a black bird flying through a blue sky
A fish crow flying off Key West. MARK HEDDEN/Keys Weekly

We were out on the boat for sunset, because every once in a while it’s a good idea to remind yourself that you live on an island. My wife and I have a standing, decades-long joke, inspired by a long-forgotten local editor who would run a lot of highly basic, gee-whiz stories about Key West in the paper. At Fort Zach, Higgs Beach or out on the boat, one of us will inevitably, incredulously say, “Do you know this entire island is surrounded by water?”

No one else ever gets the joke. I’m not sure we totally do. But we’re not giving up on it. To quote Wayne from “Letterkenny,” “You don’t f**k with tradition.”

We cruised slowly out of Garrison Bight, which fortunately no one has yet tried to rename in a more pablumized, tourist-friendly fashion (I’m looking at you, Key West Historic Seaport), and the waterfront Navy housing, with its enviably long docks, solar panels and waterfront views, and then throttled up when we got to the seaplane ramp. 

Last time we’d gone out, we’d anchored in the flats behind the mooring field off Wisteria Island, and it had been very pleasant. This week, though, we decided to anchor just west of Sunset Key, née Tank Island, so we could swim and enjoy the same sunset view the rich people get, but for practically free.

We threw the anchor in about 20 feet of water and cracked beers. Hans jumped in first, then Bre, then me, then Dave. My wife kept watch over the cheese board.

We were judging the architectural choices of the wealthy – everyone liked the place with the deep porches the best – when they flew in, two dark shapes whose wingbeats moved them across the sky with the casual efficiency of the overqualified. Fish crows.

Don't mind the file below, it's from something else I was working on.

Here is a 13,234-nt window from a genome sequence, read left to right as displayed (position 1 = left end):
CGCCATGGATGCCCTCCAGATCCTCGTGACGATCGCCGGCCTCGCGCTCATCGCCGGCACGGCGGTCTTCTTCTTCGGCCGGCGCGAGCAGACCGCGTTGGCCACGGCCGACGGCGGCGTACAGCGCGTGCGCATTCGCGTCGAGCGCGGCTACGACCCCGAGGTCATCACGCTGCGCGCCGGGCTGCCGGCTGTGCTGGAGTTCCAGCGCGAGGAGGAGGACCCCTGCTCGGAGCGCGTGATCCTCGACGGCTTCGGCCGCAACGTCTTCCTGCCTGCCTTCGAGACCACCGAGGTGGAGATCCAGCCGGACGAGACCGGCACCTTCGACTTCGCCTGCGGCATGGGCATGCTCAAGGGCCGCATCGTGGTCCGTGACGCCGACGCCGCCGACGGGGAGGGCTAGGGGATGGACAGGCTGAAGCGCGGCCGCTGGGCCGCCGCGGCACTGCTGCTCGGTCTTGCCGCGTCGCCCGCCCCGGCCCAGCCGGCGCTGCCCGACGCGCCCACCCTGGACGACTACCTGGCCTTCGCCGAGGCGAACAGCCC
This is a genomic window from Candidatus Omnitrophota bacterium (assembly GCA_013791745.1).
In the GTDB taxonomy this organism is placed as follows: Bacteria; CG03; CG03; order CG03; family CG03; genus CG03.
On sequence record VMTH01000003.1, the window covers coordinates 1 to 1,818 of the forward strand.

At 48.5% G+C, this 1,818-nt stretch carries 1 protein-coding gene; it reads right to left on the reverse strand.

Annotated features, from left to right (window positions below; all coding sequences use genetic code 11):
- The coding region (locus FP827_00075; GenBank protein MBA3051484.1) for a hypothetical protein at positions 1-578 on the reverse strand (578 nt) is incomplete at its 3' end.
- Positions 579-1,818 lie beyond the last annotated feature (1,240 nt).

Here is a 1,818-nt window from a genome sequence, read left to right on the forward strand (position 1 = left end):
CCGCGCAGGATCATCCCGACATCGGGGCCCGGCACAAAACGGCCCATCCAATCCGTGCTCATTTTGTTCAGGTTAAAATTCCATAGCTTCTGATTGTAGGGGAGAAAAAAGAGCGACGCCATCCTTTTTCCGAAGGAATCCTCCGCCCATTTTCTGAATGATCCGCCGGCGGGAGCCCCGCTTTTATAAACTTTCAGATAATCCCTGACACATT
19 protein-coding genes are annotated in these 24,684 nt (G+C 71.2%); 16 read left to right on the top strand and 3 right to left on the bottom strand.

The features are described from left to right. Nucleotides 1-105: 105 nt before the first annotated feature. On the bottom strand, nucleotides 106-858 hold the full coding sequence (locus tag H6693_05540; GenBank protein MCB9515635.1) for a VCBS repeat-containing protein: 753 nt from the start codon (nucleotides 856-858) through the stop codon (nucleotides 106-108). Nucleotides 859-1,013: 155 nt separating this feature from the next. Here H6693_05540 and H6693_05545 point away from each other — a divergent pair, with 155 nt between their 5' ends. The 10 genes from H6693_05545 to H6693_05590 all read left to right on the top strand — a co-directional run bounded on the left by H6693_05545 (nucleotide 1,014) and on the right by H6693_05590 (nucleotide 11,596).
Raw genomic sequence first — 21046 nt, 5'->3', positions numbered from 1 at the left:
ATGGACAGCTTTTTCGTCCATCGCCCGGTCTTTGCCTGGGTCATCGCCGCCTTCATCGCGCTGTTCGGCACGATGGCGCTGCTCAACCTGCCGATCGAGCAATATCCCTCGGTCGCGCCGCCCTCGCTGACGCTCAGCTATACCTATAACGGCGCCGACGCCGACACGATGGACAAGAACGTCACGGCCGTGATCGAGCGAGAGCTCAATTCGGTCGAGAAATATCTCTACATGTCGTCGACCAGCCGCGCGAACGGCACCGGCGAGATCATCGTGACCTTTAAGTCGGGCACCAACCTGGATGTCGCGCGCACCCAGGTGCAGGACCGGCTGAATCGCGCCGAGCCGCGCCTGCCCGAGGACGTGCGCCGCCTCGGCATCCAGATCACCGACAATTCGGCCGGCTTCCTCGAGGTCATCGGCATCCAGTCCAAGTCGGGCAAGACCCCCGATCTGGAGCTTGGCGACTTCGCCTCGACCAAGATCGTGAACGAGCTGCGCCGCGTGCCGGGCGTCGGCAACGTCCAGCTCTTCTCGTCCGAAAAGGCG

Distinguishing a fish crow from an American crow can be tricky. Fish crows have longer wings and tails, shorter legs, and proportionally smaller heads, but often those are difficult distinctions to make, even if the two species are standing next to each other and not moving. 

The most reliable test is by their call. American crows sound like, well, textbook crows, with their loud, absolutely unsubtle croaks and caws. Fish crows sound kind of like American crows, but their voices are much more pinched, as calling through a kazoo with the wax paper diaphragm removed to make fun of the avian normative American crows.

But there is also a much easier trick to determine which species you are seeing in Key West: We only have fish crows. 

For years we’ve had a small group of about 14 of them on the island. I’m not sure why we have such a small colony, but crows, unlike some other species, have a habit of neither overpopulating nor under-populating an area.

I see them most often on Kennedy Drive for some reason. They like the area around the football field. But I’ve also seen them in Bahama Village, around the golf course on Stock Island and on the wires over Duval Street. (I never really see crows up the Keys until I get to the 18- Mile Stretch.)